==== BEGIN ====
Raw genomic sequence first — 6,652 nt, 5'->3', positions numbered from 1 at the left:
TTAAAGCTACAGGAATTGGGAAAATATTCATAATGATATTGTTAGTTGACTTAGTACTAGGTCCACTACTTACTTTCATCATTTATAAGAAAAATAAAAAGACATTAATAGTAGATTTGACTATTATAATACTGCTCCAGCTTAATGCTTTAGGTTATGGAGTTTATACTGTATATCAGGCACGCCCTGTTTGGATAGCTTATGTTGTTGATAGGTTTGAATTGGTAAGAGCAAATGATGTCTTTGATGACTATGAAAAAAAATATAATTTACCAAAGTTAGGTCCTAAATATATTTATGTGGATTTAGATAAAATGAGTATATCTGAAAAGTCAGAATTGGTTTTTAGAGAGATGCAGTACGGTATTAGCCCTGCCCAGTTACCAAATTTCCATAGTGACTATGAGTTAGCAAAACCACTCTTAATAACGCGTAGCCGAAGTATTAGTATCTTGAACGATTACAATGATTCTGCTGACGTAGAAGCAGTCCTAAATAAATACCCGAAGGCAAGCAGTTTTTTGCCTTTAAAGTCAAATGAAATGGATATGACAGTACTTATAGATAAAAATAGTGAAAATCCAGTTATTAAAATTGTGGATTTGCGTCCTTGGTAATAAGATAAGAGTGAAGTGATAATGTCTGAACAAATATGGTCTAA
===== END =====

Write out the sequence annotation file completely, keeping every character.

Raw genomic sequence first — 6,652 nt, 5'->3', positions numbered from 1 at the left:
TTAAAGCTACAGGAATTGGGAAAATATTCATAATGATATTGTTAGTTGACTTAGTACTAGGTCCACTACTTACTTTCATCATTTATAAGAAAAATAAAAAGACATTAATAGTAGATTTGACTATTATAATACTGCTCCAGCTTAATGCTTTAGGTTATGGAGTTTATACTGTATATCAGGCACGCCCTGTTTGGATAGCTTATGTTGTTGATAGGTTTGAATTGGTAAGAGCAAATGATGTCTTTGATGACTATGAAAAAAAATATAATTTACCAAAGTTAGGTCCTAAATATATTTATGTGGATTTAGATAAAATGAGTATATCTGAAAAGTCAGAATTGGTTTTTAGAGAGATGCAGTACGGTATTAGCCCTGCCCAGTTACCAAATTTCCATAGTGACTATGAGTTAGCAAAACCACTCTTAATAACGCGTAGCCGAAGTATTAGTATCTTGAACGATTACAATGATTCTGCTGACGTAGAAGCAGTCCTAAATAAATACCCGAAGGCAAGCAGTTTTTTGCCTTTAAAGTCAAATGAAATGGATATGACAGTACTTATAGATAAAAATAGTGAAAATCCAGTTATTAAAATTGTGGATTTGCGTCCTTGGTAATAAGATAAGAGTGAAGTGATAATGTCTGAACAAATATGGTCTAA